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Fukui, Japan – Sightseeing, History and More

Fukui- A Hidden Gem of Japan 

Bordered by heavy peaks and situated near the Sea of Japan, Fukui city is located in Fukui Prefecture with an estimated population of 264,217. Though Fukui is among the least visited places, it doesn’t let its charm down. Those who love to hunt on mountain shore and forest area would love to spend some days here.

In ancient times, Fukui was inhibited by Echizen people who refurbished Fukui as a castle town. It is believed that during War Era, Fukui was ruled by the Asakura clan, and then he was conquered by Oda Nobunaga, and his castles were ruined. Only Maruoka Castle persisted without being destroyed and became a popular castle among the twelve original castles in Japan. In 1889, this city was again renovated with new municipality rules to gain its modern appeal.

A fascinating story about Fukui and living in the heart of Japan. Click above to learn more.

Every year, Fukui experience the four major seasons- winter, spring, summer, and autumn. In winters, while facing cold winds, beautiful flower blossoms, especially daffodils that cover the whole Echizen coastline, gain most of tourism this time. In the spring season, Cheery trees blossom along the Asuwa River bank approximately stretches to 2 km covering the central part of the city. This site is believed to be one of the top 100 Cheery blossoms seeing-spot in Japan. You can enjoy Fukui’s beautiful island Mizushima on the tip of the Tsuruga Peninsula in the summers. This island covers clear blue water and beaches, mostly bursting with beach lovers, families, and couples. Last! Autumn fences with natural beauty, especially on man-made Kuzuryu Lake, which shows the lovely autumn leaves in water. The surface of this emerald green lake changes its colors depending on the season.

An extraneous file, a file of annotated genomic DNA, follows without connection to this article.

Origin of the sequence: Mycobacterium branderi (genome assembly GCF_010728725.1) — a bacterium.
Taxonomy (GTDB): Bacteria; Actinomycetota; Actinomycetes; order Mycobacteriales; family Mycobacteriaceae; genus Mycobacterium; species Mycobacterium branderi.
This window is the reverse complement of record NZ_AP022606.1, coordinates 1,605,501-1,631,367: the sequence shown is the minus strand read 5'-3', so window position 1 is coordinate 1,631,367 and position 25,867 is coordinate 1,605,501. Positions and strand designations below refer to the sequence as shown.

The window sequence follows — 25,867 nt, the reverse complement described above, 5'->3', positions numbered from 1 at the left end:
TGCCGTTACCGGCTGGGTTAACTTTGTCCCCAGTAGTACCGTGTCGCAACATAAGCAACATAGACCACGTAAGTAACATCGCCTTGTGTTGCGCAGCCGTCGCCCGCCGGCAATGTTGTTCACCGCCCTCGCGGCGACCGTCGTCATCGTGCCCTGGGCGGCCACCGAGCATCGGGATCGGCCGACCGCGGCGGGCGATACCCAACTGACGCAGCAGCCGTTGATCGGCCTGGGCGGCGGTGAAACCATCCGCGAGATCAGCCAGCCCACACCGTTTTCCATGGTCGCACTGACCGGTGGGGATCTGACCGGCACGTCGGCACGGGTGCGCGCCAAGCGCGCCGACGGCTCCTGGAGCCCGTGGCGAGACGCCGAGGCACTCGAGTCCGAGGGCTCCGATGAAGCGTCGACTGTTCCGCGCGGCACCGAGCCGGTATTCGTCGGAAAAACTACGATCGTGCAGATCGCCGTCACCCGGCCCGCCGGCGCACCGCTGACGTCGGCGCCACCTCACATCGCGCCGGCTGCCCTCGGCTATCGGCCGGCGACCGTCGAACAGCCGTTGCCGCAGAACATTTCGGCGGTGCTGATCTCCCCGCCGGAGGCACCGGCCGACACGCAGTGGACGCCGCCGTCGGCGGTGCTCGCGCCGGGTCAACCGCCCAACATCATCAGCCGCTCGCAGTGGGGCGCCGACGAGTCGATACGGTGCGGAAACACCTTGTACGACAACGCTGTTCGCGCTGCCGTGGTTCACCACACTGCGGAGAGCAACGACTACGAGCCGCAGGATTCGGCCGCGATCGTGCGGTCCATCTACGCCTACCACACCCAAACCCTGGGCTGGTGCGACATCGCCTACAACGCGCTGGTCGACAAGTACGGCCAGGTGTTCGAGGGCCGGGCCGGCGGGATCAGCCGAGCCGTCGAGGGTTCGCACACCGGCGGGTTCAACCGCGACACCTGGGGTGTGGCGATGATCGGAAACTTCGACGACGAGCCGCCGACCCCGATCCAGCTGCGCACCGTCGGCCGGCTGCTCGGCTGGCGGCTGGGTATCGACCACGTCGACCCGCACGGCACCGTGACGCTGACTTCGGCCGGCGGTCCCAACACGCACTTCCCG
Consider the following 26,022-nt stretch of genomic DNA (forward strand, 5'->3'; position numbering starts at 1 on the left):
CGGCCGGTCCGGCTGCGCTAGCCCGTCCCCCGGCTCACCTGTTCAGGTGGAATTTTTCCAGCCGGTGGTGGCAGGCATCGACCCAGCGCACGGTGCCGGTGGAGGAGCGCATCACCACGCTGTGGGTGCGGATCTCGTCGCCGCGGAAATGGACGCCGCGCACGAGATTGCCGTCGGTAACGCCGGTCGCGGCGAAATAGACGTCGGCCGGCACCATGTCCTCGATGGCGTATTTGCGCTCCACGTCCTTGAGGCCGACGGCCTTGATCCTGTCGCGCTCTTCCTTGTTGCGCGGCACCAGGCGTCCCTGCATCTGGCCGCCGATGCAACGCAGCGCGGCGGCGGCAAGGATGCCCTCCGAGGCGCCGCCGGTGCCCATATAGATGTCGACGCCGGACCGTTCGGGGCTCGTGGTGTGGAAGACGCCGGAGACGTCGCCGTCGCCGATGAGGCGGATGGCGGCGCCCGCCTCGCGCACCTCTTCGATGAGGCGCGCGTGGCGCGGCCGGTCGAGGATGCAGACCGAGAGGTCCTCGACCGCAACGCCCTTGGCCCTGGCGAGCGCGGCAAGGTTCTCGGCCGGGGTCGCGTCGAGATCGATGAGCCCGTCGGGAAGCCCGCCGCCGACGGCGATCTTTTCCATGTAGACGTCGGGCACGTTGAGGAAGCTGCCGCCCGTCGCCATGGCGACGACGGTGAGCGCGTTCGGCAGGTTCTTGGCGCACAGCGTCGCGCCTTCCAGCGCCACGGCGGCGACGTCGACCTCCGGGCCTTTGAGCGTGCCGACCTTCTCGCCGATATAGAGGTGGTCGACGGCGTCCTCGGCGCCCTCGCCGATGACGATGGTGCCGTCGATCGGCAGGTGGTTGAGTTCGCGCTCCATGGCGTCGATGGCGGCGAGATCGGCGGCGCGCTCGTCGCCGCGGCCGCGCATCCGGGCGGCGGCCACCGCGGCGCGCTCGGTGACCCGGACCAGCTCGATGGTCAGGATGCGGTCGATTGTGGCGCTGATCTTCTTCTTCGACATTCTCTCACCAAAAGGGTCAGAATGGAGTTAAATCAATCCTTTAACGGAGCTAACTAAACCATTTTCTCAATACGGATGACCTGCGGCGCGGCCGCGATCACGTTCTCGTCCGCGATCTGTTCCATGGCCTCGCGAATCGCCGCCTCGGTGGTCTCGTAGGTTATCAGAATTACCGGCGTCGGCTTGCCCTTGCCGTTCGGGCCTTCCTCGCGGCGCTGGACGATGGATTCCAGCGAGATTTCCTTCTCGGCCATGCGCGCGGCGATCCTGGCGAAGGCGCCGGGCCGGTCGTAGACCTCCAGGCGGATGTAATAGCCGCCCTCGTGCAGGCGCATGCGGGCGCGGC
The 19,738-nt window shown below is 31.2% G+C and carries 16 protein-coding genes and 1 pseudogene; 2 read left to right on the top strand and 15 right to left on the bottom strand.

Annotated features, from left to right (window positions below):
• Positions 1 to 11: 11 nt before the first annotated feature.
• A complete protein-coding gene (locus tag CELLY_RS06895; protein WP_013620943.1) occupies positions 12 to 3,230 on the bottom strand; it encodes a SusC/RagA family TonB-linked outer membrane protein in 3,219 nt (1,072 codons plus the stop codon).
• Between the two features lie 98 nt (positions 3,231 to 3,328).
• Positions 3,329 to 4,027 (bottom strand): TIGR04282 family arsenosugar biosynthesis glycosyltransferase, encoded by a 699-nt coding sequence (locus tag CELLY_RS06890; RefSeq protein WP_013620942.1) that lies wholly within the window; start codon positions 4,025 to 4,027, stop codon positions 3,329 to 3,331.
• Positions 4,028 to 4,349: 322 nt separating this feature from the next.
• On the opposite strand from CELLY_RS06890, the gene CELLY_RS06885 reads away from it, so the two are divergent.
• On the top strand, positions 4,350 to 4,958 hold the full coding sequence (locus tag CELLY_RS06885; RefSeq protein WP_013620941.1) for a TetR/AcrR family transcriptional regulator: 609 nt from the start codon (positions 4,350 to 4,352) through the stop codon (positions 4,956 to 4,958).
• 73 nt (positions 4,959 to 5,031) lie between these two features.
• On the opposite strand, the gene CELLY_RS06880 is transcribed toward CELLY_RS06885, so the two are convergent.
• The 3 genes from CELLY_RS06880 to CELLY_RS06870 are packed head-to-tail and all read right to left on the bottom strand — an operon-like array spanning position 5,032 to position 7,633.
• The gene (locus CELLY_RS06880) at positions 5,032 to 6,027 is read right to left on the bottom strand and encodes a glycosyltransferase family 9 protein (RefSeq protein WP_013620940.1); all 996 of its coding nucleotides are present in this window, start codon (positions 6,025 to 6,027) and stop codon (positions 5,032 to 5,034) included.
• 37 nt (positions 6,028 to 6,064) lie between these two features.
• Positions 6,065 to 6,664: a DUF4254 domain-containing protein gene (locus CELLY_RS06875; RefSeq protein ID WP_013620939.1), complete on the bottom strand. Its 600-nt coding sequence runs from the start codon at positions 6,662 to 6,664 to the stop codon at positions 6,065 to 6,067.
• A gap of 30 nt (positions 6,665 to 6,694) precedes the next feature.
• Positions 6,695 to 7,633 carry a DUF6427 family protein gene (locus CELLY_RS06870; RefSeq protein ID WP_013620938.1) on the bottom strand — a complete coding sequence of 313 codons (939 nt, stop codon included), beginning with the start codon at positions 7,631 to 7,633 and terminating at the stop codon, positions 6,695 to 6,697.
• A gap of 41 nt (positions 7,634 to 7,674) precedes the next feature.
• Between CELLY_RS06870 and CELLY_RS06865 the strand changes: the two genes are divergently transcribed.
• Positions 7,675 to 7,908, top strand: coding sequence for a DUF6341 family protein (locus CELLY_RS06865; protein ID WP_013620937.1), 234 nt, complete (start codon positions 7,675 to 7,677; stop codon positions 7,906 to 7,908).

Moreover, Fukui is the premium spot where you find 

  • Eiheji Temple: Eiheji Temple, “The temple of Eternal Peace,” is located in Fukui. The temple is the main headquarter of Zen Buddhism, where Zen practices are mainly followed to earn internal peace.
  • Fukui Dinosaur Museum: Japan’s leading dinosaur museum is committed to the research and education of Dinosaurs. More than 40 dinosaur skeletons available, and regular paleontologists’ study makes it the largest of its kind in Japan.
  • Maruoka Castle: This castle is among the twelve castles that survived after Era of war. It stands on small hills north of Fukui and is surrounded by small museums that display shields, armor, and various other items belonging to the early masters of Maruoka Castle.
  • Yokokan Garden: In the Edo period, this Garden was famous with the name ‘Osensui’. In the Meiji period, this Garden was named Yokokan and was believed to build last by Yoshinori, the 7th lord. 

Echizen soba:

The top culinary dish that sparks your tongue in Fukui is Echizen soba consisting of buckwheat noodles garnish with grated Japanese radish, spring onion, and some soy-based sauce. The reason for getting this famous local dish is due to the heavy production of buckwheat in Fukui. Due to enough water resources and suitable weather conditions, Fukui is a prime producer of buckwheat here. 

Festivals in Fukui:

Tsuruga Festival

Houze Festival

Takefu Chrysanthemum Figures Festival 

  • Iris Festival 
  • Echizen Asakura Mantoya Lightup

 

Nihon Scope

About the Author

Nihon Scope

I've been interested in Japanese as a language and as a culture since I was about 15 years old. In April 2017 my wife and I moved to Fukuoka, Japan to go to school for 2 years. We've since returned to America and now are looking to expand Nihon Scope further for future visitors of Japan to get in touch with the best school they can. We're also here sharing our experiences of Japan and the culture. Get in touch with us on Facebook for the quickest response!

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